Igor Stravinsky’s The Rite of Spring Centennial: Links

On May 29, 2013, The Rite of Spring (Le Sacre du Printemps) by Igor Stravinsky turned 100. On that day, in Paris, in 1913, was the premiere of his ballet. I partied hard that day, sharing many links on my own Facebook page to celebrate. Here, I share them with you.

These are amazing to watch!
Animated graphical score on YouTube: Part One
Animated graphical score on YouTube: Part Two


Original manuscript of the opening of The Rite of Spring. The bassoon line is the 4th stave down from the top, composed very high in the range for this instrument.


From a Greek website I found (http://www.lifo.gr/team/sansimera/38641).
OMG, is this original footage of the premiere?? Couldn’t be, but it’s cool anyway! Here’s the clip on YouTube.

Here’s a wonderful website, including historical images of the set design and costumes of the original ballet, by Nikolai Roerich.
The Movie Fantasia: This is NOT the Rite!
I was enthralled by this scene from Disney’s Fantasia (1940) as a child (little did I know I’d grow up to be an I.S. geek). I will be showing it to my youmng piano students today to tell them about Stravinsky. But it is *not* from Stravinsky’s original score; as the story goes (via Professor John Heiss @ NEC), Stravinsky arrived at Disney’s studio, with his score in hand, and was told (paraphrased), “Oh, Mr. Stravinsky, we won’t be needing that.” (They had of course hacked his Rite all to pieces.) Reportedly, he never collaborated on another film again.
Clip from Fantasia here.
YouTube clip from the 1966 concert, London Symphony Orchestra, Leonard Bernstein conducting. Chills at 1:22 when the strings come back in.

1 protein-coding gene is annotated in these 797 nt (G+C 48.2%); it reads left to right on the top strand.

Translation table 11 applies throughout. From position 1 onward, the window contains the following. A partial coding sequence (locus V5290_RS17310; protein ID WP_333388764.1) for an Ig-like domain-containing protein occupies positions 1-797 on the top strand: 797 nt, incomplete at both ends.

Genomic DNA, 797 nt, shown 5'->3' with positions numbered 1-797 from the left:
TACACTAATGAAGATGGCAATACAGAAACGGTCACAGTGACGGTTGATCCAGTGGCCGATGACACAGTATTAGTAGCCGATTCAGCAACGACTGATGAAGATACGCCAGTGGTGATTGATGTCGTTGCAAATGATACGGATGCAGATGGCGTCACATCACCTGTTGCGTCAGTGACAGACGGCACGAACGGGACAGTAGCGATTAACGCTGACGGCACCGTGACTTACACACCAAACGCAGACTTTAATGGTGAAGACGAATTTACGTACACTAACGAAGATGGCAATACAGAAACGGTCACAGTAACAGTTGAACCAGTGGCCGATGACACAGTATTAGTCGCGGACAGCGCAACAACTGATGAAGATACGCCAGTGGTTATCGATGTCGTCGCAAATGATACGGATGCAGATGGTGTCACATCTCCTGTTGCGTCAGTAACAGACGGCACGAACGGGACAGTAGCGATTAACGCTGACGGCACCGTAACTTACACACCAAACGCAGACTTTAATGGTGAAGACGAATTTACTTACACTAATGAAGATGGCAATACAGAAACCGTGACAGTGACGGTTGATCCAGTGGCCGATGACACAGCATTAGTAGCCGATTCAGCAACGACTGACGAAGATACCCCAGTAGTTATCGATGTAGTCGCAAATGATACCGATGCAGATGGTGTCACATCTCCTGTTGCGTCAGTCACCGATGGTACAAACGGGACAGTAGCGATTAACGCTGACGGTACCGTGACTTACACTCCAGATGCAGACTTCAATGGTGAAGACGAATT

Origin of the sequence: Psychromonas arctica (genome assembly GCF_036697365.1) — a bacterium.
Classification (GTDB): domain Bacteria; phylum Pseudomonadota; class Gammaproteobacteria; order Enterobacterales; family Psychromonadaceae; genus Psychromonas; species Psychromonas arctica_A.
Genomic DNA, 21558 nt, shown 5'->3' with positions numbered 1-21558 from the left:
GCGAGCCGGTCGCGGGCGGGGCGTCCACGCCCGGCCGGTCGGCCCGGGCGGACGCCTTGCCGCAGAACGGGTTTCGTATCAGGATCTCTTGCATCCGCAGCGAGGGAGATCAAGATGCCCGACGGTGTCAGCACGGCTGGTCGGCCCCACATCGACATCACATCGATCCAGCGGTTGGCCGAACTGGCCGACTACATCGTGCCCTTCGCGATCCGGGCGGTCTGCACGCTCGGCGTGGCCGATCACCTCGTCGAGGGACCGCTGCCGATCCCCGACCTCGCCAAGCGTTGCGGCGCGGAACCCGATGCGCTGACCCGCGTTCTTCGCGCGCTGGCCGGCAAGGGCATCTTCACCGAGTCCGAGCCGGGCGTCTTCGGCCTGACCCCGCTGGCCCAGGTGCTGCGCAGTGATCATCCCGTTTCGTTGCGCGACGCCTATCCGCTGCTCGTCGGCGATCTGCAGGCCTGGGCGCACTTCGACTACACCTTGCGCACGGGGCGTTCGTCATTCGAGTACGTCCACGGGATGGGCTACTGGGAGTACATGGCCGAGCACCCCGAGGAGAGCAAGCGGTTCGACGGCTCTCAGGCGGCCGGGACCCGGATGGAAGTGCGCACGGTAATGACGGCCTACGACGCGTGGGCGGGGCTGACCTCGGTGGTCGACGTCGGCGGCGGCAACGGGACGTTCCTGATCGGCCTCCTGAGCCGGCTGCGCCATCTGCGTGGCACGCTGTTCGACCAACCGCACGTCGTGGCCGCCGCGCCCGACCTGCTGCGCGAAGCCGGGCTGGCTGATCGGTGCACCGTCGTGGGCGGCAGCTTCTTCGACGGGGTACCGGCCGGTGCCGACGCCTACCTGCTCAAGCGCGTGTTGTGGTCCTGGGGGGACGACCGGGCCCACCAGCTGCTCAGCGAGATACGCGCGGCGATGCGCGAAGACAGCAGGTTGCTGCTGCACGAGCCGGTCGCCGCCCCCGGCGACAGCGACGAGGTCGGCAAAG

Great story on NPR, with video clip of the documentary: Keeping Score: Stravinsky’s Rite of Spring
Cool interview (brief) with Igor himself.
Well, it’s been a great day of celebration for me, I had more fun today than I did on my own last birthday. I dressed for the occasion, had a great time researching, watching videos, posting. Highlight: teaching a student part of the Rite today, and thus turning her onto Igor—and it was her 72nd birthday! How cool is that?
See more clips on my Stravinsky playlist on YouTube: clevelandpianostudio

May 29, 2013: What a day of celebration.

It was a day of celebration for me, since Stravinsky is my favorite composer. I first heard “his” music as a young child, in Disney’s animated Fantasia (“his” = a very corrupted version of The Rite; Stravinsky supposedly stormed out or some such when told his score wouldn’t be needed, they had their own, thank you very much).

I then heard The Rite, really heard it, for the first time, while at Bard College, through my mentor, Joan Tower, who was and is very powerfully influenced by Stravinsky (check out her early composition, Petroushskates).

But when I really fell in love, not just with The Rite of Spring, but will all of Stravinsky’s music—and he went through many different periods, phew! Check out his neoclassic symphonies, they could not be further from The Rite—was when I took John Heiss’s Stravinsky, Schönberg, and Ives course as a grad student at New England Conservatory. I owe Professor Heiss a huge debt of gratitude for this gift, for a lifelong love of all of Stravinsky’s work. (You can see a series of five mini videos of stories of Stravinsky and the Rite, given by John Heiss, on YouTube. Here’s Part One.)

Today I posted more links and shares on Facebook in one day than I have since joining in ’08, ’09? I am certain I drove a few friends nuts. But I do feel a need to educate my friends, and the public, on this most fascinating composition and composer, on this most auspicious day, the 100th anniversary of The Rite of Spring.

But  I’m pretty tired out from it all, all the excitement of the day, so I won’t be listing here in this blog post all of the links I posted on my Facebook account today right now. I’ll do it tomorrow, though, on the day after the celebration. Plus, I’ve got a few more videos to watch before the stroke of midnight. 🙂

I was guided by no system whatsoever in Le Sacre du Printemps. Very little immediate tradition lies behind Le Sacre du Printemps, and no theory. I had only my ear to help me. I heard and I wrote what I heard. I am the vessel through which the Sacre passed.
—Igor Stravinsky